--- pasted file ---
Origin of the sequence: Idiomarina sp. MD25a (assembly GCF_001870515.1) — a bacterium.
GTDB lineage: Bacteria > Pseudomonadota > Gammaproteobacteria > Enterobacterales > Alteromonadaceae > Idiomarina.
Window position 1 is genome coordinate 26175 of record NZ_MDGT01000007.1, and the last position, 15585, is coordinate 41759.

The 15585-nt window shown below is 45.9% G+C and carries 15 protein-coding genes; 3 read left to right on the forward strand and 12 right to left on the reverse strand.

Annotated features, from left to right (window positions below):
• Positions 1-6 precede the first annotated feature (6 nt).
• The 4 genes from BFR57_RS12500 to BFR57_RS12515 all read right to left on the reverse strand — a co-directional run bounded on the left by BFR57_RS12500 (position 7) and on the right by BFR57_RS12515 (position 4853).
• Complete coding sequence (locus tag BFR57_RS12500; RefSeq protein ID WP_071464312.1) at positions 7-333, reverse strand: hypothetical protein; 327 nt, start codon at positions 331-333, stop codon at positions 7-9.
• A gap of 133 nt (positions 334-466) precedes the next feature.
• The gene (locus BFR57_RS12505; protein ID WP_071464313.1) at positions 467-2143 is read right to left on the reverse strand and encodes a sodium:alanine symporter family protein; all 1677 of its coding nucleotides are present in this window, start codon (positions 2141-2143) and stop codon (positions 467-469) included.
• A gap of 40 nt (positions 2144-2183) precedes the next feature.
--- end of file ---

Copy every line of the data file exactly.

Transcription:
Origin of the sequence: Idiomarina sp. MD25a (assembly GCF_001870515.1) — a bacterium.
GTDB lineage: Bacteria > Pseudomonadota > Gammaproteobacteria > Enterobacterales > Alteromonadaceae > Idiomarina.
Window position 1 is genome coordinate 26175 of record NZ_MDGT01000007.1, and the last position, 15585, is coordinate 41759.

The 15585-nt window shown below is 45.9% G+C and carries 15 protein-coding genes; 3 read left to right on the forward strand and 12 right to left on the reverse strand.

Annotated features, from left to right (window positions below):
• Positions 1-6 precede the first annotated feature (6 nt).
• The 4 genes from BFR57_RS12500 to BFR57_RS12515 all read right to left on the reverse strand — a co-directional run bounded on the left by BFR57_RS12500 (position 7) and on the right by BFR57_RS12515 (position 4853).
• Complete coding sequence (locus tag BFR57_RS12500; RefSeq protein ID WP_071464312.1) at positions 7-333, reverse strand: hypothetical protein; 327 nt, start codon at positions 331-333, stop codon at positions 7-9.
• A gap of 133 nt (positions 334-466) precedes the next feature.
• The gene (locus BFR57_RS12505; protein ID WP_071464313.1) at positions 467-2143 is read right to left on the reverse strand and encodes a sodium:alanine symporter family protein; all 1677 of its coding nucleotides are present in this window, start codon (positions 2141-2143) and stop codon (positions 467-469) included.
• A gap of 40 nt (positions 2144-2183) precedes the next feature.